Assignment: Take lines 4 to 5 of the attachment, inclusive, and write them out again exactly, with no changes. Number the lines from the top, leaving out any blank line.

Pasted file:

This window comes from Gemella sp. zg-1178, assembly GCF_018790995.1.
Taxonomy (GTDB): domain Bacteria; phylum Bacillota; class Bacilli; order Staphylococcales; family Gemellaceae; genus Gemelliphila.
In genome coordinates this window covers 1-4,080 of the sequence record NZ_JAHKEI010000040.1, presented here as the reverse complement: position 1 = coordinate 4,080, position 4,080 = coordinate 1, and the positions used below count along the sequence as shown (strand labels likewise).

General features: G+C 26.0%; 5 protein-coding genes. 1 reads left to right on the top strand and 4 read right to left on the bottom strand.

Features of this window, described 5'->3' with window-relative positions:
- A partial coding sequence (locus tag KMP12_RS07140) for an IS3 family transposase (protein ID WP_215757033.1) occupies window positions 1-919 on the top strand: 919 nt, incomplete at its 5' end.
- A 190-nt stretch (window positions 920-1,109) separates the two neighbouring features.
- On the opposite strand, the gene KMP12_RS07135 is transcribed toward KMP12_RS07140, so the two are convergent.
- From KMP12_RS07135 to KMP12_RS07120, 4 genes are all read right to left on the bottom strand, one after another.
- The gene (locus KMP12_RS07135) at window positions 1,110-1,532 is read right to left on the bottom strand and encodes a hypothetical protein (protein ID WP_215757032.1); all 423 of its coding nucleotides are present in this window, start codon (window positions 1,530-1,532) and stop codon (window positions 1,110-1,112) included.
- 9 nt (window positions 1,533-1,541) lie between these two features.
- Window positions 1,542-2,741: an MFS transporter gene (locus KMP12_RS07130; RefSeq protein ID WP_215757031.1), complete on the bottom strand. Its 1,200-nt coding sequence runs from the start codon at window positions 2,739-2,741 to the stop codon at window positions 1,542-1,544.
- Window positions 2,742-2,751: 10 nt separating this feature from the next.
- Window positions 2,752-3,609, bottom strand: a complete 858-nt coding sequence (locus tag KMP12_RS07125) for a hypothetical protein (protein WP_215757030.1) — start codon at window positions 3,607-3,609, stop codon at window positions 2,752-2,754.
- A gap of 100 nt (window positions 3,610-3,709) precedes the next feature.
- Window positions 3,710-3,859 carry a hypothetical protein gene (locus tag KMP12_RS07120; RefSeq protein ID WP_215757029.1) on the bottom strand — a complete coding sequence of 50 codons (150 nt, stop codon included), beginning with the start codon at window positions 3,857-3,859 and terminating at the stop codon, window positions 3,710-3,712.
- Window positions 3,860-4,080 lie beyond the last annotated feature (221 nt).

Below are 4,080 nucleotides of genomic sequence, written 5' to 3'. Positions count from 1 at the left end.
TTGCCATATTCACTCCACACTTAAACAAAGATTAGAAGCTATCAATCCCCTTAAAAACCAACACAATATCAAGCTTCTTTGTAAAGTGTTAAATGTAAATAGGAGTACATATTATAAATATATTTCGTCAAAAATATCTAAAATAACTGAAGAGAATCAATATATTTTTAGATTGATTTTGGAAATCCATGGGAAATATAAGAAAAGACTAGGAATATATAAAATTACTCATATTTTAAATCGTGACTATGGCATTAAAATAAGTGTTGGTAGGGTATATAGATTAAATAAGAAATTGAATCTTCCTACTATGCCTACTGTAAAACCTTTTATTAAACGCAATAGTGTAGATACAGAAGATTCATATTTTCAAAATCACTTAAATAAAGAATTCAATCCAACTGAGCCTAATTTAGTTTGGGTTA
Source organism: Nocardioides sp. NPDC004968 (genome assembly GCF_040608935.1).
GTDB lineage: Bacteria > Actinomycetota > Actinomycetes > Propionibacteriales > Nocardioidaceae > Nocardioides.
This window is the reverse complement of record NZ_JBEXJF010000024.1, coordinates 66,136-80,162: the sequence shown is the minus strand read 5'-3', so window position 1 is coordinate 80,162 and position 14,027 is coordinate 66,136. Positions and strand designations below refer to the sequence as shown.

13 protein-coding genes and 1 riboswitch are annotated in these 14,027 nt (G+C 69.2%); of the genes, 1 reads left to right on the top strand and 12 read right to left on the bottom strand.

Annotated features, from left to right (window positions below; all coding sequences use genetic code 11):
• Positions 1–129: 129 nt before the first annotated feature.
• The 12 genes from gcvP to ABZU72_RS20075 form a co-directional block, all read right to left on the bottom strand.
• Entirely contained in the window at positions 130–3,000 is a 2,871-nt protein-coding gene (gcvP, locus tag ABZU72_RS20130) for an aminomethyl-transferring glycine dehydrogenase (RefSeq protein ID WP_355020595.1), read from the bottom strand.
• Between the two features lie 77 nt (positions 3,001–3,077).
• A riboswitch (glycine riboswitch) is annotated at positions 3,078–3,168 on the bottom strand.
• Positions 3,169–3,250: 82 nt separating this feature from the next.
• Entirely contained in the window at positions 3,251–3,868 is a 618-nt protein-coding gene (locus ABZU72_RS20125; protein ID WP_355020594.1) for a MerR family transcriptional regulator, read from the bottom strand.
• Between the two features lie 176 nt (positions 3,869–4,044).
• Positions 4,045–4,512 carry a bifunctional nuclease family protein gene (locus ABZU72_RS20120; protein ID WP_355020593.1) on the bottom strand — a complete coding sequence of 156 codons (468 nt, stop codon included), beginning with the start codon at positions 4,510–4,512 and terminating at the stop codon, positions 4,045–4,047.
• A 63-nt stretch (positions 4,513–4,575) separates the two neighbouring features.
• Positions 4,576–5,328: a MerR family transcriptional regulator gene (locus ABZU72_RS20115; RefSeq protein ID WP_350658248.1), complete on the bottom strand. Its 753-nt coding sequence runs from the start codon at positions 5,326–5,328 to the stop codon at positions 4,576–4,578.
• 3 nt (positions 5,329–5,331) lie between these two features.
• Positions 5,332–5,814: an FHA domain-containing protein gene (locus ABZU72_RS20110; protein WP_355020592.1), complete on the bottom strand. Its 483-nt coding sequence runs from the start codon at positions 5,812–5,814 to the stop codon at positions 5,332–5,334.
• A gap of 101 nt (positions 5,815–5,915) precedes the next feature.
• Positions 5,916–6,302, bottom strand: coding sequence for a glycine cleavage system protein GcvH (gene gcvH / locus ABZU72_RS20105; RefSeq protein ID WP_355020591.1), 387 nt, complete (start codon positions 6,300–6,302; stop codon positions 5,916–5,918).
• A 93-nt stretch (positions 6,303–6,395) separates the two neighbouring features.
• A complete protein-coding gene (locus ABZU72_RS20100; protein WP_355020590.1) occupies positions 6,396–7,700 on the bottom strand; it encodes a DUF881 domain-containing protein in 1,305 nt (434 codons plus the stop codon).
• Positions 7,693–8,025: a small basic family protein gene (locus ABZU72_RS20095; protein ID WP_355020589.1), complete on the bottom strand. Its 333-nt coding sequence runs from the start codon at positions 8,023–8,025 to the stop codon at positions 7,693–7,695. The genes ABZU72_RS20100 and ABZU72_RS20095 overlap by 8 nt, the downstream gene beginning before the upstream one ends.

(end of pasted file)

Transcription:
General features: G+C 26.0%; 5 protein-coding genes. 1 reads left to right on the top strand and 4 read right to left on the bottom strand.

Features of this window, described 5'->3' with window-relative positions: